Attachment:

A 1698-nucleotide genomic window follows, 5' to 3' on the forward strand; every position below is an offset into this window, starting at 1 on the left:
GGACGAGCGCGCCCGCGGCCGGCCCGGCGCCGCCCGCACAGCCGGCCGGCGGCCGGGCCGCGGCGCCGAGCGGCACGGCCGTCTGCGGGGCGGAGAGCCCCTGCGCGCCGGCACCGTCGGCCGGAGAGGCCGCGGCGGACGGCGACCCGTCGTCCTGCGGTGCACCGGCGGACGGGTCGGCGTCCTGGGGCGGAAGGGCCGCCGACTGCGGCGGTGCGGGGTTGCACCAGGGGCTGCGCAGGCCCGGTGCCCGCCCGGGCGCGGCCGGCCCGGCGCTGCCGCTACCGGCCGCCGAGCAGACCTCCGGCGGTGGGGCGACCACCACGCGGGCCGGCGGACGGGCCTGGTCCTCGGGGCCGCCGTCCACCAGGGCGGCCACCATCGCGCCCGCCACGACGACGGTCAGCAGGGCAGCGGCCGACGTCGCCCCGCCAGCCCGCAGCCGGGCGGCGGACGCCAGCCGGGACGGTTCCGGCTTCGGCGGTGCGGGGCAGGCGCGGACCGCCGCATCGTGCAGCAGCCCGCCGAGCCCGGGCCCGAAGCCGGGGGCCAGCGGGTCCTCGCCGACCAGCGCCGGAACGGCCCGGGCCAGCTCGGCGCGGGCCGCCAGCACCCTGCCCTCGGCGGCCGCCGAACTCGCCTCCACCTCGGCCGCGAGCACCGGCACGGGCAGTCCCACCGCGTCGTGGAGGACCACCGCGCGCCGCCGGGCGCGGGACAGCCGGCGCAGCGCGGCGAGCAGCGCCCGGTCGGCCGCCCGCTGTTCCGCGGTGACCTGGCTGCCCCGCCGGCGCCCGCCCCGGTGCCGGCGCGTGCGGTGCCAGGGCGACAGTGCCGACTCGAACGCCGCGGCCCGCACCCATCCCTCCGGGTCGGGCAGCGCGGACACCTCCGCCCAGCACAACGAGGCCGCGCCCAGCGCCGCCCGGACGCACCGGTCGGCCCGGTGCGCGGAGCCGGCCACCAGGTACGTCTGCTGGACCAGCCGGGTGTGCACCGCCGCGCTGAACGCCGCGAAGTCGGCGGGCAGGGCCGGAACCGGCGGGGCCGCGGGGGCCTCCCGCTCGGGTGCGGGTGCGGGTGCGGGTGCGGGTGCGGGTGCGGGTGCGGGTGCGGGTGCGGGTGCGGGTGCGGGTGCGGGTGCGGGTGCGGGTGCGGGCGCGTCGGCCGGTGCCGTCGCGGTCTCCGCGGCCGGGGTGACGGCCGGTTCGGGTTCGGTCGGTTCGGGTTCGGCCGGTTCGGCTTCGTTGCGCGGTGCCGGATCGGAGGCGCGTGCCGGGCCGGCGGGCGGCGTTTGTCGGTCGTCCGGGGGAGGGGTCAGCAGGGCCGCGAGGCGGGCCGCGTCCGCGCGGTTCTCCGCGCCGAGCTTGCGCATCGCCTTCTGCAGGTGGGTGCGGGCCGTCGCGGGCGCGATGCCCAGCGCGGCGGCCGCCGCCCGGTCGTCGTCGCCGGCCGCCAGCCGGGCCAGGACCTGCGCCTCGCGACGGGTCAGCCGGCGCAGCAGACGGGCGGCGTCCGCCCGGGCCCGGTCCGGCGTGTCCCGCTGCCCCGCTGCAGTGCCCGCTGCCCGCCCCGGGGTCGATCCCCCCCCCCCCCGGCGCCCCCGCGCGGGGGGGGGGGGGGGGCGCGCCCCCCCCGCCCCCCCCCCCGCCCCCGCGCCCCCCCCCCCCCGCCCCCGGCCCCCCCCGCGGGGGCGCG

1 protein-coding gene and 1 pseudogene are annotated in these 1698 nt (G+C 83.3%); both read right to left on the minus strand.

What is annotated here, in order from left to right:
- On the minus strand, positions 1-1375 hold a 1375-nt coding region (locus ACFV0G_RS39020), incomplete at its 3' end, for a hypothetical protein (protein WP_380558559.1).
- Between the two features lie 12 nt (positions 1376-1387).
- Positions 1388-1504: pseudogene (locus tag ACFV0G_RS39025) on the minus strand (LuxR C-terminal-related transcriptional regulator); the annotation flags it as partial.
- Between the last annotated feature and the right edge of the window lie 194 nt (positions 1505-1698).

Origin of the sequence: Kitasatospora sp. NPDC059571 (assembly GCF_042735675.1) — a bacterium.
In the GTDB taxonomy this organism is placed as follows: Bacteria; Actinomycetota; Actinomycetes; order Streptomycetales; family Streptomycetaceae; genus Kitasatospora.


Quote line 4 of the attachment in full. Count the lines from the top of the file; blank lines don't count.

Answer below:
What is annotated here, in order from left to right: